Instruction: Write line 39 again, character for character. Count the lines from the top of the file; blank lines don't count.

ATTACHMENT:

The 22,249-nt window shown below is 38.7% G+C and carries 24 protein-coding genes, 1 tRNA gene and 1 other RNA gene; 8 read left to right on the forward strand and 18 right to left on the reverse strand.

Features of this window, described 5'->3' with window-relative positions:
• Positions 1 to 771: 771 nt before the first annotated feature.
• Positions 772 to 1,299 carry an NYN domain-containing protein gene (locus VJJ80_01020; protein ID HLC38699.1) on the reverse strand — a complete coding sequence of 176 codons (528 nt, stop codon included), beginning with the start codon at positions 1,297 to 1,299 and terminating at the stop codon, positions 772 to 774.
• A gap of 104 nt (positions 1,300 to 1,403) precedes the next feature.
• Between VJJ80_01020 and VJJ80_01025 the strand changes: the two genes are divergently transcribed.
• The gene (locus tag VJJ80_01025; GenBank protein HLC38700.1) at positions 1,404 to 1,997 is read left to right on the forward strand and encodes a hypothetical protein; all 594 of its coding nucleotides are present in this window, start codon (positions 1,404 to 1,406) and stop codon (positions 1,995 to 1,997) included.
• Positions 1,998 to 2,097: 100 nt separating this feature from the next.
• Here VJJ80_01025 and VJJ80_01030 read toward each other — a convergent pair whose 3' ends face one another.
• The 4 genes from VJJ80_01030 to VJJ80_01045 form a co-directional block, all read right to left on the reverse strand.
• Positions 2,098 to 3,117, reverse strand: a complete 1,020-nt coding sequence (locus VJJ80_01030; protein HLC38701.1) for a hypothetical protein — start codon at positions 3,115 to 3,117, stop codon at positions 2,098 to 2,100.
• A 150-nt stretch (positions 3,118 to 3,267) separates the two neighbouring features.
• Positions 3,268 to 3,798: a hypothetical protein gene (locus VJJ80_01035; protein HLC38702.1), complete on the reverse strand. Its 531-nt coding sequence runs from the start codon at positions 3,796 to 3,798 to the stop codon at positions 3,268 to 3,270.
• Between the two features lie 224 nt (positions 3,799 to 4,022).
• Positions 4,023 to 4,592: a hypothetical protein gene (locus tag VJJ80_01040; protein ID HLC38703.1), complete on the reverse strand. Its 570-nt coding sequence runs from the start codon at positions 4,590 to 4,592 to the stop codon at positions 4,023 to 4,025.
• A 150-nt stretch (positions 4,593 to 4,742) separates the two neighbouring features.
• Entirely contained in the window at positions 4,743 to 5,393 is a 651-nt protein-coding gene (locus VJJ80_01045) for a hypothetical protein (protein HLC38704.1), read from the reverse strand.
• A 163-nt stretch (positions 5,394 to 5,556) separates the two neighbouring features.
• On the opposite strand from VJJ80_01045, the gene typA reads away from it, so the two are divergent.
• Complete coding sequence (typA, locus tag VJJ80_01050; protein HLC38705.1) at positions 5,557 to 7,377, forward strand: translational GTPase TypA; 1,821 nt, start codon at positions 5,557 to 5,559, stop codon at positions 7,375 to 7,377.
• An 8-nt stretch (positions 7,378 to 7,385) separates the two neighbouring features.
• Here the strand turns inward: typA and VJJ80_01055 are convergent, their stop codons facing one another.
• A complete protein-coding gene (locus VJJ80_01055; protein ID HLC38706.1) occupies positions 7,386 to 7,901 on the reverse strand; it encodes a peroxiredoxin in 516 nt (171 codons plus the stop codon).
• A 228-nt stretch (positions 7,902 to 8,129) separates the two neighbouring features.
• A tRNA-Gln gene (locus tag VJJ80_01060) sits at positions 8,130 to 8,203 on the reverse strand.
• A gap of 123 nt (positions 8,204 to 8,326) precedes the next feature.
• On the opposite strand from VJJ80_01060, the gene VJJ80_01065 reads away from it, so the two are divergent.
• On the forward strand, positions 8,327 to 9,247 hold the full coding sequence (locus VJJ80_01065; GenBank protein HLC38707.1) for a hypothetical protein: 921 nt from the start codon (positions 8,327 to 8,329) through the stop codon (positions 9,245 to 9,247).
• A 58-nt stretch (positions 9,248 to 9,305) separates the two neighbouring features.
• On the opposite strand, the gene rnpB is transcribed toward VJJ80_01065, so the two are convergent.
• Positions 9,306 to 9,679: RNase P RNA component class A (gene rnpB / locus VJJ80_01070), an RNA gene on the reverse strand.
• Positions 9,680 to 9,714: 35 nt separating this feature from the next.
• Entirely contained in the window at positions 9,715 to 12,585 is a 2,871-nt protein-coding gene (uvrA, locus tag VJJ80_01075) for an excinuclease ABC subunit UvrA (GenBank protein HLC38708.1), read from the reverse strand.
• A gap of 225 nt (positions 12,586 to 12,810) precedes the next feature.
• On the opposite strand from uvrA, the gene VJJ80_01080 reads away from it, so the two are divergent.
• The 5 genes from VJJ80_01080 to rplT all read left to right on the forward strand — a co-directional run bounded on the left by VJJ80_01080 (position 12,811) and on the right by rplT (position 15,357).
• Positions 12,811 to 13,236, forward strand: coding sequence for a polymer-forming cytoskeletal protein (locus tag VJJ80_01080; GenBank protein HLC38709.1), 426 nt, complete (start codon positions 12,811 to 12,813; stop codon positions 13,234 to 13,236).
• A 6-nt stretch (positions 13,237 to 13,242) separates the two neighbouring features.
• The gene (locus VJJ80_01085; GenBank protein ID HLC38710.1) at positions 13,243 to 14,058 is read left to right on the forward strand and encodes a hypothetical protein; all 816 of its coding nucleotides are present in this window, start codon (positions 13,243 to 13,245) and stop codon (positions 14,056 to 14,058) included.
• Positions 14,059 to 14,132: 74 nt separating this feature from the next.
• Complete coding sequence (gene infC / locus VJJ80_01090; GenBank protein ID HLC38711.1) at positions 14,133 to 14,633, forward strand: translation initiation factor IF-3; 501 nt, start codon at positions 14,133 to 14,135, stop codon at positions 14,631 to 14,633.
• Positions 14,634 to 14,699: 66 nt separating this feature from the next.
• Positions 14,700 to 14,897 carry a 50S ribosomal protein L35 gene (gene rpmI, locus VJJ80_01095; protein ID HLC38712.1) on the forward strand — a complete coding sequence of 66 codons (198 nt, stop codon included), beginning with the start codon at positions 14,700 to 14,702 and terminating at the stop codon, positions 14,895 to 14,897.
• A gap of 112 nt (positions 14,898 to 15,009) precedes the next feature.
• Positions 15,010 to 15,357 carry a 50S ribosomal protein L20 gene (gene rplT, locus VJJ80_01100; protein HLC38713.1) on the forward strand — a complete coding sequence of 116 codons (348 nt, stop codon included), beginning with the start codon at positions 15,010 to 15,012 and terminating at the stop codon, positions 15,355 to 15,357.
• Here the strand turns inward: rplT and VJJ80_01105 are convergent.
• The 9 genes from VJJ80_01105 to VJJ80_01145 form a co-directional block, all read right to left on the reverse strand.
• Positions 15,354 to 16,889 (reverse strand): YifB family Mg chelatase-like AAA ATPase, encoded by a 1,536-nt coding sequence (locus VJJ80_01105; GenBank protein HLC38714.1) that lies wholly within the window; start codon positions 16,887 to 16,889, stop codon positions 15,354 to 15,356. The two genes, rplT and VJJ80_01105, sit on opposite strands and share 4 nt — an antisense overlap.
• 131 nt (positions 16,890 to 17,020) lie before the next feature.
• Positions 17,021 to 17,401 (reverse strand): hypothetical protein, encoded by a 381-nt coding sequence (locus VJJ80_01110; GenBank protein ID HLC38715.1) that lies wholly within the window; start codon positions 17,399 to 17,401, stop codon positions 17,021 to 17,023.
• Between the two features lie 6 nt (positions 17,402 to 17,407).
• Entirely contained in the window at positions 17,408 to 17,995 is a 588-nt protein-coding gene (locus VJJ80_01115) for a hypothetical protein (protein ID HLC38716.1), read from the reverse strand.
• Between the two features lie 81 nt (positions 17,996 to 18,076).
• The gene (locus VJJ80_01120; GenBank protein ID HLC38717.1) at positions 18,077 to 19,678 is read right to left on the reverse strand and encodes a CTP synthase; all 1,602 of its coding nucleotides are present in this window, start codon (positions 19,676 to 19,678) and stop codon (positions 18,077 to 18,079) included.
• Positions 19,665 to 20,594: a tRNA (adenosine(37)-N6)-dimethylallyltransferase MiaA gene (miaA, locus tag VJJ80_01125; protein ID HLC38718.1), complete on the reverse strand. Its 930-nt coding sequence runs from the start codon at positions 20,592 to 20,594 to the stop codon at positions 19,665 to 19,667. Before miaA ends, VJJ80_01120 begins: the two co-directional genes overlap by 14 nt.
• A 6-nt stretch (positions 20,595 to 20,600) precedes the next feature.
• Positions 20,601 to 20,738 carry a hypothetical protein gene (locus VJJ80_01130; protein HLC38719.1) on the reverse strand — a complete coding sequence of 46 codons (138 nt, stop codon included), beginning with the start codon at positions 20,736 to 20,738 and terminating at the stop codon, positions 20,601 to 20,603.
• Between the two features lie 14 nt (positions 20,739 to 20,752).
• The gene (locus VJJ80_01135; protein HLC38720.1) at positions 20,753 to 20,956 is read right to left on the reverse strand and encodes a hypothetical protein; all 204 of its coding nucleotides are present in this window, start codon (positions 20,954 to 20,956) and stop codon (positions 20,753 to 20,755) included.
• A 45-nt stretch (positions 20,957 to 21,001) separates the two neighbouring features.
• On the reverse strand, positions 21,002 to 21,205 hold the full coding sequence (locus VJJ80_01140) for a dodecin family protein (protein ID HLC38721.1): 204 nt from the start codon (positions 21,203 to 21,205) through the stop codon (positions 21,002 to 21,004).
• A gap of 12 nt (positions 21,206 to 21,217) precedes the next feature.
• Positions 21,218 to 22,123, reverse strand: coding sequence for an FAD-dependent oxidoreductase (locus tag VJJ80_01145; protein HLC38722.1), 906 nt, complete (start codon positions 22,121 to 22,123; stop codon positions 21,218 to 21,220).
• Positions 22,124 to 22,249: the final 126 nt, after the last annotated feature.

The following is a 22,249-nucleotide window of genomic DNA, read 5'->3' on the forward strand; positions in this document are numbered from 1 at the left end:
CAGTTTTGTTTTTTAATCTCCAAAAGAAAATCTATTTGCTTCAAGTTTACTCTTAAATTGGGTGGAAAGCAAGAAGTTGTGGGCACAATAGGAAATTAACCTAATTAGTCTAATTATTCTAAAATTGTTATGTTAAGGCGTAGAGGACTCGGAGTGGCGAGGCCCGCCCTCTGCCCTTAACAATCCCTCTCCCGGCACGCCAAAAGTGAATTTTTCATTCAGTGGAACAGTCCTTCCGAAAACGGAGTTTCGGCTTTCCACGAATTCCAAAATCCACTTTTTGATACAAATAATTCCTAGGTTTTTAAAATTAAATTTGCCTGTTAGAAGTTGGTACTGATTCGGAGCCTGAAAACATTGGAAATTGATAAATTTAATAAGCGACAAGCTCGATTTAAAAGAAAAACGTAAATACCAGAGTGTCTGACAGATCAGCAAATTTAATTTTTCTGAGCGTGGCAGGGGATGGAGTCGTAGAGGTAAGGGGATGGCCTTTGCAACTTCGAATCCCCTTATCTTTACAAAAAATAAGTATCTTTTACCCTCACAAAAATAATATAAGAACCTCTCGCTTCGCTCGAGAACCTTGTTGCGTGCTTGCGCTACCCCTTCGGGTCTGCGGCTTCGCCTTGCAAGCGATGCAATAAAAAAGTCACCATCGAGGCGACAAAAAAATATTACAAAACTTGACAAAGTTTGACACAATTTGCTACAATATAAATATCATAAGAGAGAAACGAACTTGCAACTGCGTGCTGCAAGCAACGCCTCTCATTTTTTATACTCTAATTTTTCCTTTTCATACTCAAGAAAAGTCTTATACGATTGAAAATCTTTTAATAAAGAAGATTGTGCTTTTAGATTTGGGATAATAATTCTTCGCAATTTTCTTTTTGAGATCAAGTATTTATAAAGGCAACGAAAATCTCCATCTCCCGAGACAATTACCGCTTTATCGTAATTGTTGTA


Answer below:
• The gene (locus VJJ80_01085; GenBank protein ID HLC38710.1) at positions 13,243 to 14,058 is read left to right on the forward strand and encodes a hypothetical protein; all 816 of its coding nucleotides are present in this window, start codon (positions 13,243 to 13,245) and stop codon (positions 14,056 to 14,058) included.